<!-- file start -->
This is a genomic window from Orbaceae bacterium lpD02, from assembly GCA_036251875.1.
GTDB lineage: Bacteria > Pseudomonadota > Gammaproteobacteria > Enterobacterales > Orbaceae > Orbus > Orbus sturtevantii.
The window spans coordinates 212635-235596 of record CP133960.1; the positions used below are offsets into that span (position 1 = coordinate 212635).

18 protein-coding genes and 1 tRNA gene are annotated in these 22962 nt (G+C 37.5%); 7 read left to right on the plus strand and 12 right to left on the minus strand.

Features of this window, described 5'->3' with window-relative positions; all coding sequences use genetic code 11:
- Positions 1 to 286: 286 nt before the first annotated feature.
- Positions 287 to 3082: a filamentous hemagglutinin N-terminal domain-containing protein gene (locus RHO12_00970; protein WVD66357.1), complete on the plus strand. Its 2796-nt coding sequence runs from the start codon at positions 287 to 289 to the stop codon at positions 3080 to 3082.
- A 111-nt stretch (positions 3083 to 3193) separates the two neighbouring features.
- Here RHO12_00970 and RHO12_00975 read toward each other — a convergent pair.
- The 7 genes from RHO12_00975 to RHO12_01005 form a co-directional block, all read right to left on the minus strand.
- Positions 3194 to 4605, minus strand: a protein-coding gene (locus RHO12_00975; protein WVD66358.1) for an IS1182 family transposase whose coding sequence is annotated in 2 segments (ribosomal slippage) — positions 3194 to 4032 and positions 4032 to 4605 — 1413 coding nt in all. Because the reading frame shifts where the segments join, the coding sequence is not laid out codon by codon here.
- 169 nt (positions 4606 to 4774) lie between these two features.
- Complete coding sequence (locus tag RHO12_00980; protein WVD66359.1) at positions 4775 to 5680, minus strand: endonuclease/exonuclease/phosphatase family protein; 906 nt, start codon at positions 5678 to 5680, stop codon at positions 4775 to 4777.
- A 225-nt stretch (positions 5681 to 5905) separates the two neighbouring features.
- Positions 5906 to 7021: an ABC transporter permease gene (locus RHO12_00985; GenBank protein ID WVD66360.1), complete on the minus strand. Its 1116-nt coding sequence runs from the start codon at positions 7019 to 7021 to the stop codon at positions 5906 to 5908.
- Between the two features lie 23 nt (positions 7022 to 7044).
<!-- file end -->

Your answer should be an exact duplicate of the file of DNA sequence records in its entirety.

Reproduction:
This is a genomic window from Orbaceae bacterium lpD02, from assembly GCA_036251875.1.
GTDB lineage: Bacteria > Pseudomonadota > Gammaproteobacteria > Enterobacterales > Orbaceae > Orbus > Orbus sturtevantii.
The window spans coordinates 212635-235596 of record CP133960.1; the positions used below are offsets into that span (position 1 = coordinate 212635).

18 protein-coding genes and 1 tRNA gene are annotated in these 22962 nt (G+C 37.5%); 7 read left to right on the plus strand and 12 right to left on the minus strand.

Features of this window, described 5'->3' with window-relative positions; all coding sequences use genetic code 11:
- Positions 1 to 286: 286 nt before the first annotated feature.
- Positions 287 to 3082: a filamentous hemagglutinin N-terminal domain-containing protein gene (locus RHO12_00970; protein WVD66357.1), complete on the plus strand. Its 2796-nt coding sequence runs from the start codon at positions 287 to 289 to the stop codon at positions 3080 to 3082.
- A 111-nt stretch (positions 3083 to 3193) separates the two neighbouring features.
- Here RHO12_00970 and RHO12_00975 read toward each other — a convergent pair.
- The 7 genes from RHO12_00975 to RHO12_01005 form a co-directional block, all read right to left on the minus strand.
- Positions 3194 to 4605, minus strand: a protein-coding gene (locus RHO12_00975; protein WVD66358.1) for an IS1182 family transposase whose coding sequence is annotated in 2 segments (ribosomal slippage) — positions 3194 to 4032 and positions 4032 to 4605 — 1413 coding nt in all. Because the reading frame shifts where the segments join, the coding sequence is not laid out codon by codon here.
- 169 nt (positions 4606 to 4774) lie between these two features.
- Complete coding sequence (locus tag RHO12_00980; protein WVD66359.1) at positions 4775 to 5680, minus strand: endonuclease/exonuclease/phosphatase family protein; 906 nt, start codon at positions 5678 to 5680, stop codon at positions 4775 to 4777.
- A 225-nt stretch (positions 5681 to 5905) separates the two neighbouring features.
- Positions 5906 to 7021: an ABC transporter permease gene (locus RHO12_00985; GenBank protein ID WVD66360.1), complete on the minus strand. Its 1116-nt coding sequence runs from the start codon at positions 7019 to 7021 to the stop codon at positions 5906 to 5908.
- Between the two features lie 23 nt (positions 7022 to 7044).